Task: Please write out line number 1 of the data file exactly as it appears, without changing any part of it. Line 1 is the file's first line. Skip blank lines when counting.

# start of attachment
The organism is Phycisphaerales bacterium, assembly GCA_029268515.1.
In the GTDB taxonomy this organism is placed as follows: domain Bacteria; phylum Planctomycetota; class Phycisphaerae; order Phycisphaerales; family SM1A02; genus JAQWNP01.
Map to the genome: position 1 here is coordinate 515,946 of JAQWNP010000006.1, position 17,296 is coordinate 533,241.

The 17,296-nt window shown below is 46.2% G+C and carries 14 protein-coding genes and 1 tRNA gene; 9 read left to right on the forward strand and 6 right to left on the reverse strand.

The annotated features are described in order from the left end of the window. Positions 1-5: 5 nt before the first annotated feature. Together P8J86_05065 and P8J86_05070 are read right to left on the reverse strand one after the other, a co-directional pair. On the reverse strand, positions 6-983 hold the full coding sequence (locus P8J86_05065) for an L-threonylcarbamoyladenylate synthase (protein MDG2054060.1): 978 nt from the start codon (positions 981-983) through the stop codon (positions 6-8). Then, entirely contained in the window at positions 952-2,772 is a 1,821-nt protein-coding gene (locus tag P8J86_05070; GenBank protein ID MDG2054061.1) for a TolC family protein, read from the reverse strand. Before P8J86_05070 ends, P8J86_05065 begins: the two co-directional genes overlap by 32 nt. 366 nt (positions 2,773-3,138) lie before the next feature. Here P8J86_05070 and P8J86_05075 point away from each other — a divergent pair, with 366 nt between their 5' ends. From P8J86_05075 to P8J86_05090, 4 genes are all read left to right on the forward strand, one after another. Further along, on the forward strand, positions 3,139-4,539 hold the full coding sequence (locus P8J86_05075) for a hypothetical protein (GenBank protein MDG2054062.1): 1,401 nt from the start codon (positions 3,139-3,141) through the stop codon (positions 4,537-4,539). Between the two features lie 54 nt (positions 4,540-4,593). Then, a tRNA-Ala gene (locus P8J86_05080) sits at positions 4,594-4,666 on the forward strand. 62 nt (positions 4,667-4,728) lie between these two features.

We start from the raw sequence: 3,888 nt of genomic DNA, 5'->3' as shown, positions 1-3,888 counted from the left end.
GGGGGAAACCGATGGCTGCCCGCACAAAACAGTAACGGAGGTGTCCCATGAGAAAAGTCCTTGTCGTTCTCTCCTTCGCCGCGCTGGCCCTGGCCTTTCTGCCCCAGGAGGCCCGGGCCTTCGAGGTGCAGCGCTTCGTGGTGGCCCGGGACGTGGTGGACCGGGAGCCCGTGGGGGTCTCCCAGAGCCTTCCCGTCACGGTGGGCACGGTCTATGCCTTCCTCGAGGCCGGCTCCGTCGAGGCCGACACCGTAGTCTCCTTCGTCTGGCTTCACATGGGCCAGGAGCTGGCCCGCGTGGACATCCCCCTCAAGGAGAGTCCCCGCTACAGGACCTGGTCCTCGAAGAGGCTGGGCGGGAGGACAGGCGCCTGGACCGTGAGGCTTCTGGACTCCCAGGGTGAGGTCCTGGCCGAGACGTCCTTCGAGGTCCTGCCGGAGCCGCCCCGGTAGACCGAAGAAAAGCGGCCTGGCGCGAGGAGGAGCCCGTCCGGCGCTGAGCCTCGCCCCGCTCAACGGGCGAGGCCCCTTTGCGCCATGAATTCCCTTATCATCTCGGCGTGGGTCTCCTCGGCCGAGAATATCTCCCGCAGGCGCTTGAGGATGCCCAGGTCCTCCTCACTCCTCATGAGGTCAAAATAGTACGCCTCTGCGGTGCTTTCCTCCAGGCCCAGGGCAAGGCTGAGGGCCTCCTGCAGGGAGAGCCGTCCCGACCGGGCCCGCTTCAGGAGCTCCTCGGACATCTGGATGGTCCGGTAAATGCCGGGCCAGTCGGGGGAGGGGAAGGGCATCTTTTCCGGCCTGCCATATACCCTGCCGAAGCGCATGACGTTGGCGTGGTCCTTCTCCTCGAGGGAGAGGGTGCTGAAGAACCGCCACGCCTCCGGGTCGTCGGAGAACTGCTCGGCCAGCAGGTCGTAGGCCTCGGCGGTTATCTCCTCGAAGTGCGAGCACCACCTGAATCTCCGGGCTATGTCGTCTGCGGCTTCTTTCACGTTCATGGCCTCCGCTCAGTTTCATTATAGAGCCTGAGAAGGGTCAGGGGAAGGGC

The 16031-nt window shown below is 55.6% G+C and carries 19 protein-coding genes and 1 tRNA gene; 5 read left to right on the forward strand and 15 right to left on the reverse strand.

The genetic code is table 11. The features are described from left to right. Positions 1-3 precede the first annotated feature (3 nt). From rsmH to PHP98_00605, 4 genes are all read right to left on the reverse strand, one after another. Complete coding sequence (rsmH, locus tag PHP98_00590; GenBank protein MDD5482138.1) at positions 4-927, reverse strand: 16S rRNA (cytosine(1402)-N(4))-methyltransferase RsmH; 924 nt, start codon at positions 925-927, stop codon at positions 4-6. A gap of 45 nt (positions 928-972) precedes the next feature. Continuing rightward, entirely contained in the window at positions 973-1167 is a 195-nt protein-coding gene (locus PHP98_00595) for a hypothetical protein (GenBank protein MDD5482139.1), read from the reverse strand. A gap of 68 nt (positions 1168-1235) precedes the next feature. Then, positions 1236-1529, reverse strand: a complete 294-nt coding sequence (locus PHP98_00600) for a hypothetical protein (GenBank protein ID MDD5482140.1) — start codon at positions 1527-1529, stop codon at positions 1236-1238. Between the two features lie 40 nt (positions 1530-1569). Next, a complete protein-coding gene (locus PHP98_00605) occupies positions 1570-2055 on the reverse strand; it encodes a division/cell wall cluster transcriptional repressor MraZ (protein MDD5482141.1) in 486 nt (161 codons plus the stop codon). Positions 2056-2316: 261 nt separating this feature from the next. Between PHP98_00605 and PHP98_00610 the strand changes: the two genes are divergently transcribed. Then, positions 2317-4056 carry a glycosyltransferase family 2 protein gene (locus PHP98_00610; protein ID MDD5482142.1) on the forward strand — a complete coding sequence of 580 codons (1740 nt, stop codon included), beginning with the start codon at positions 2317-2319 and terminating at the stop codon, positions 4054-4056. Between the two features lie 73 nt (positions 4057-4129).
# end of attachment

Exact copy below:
The organism is Phycisphaerales bacterium, assembly GCA_029268515.1.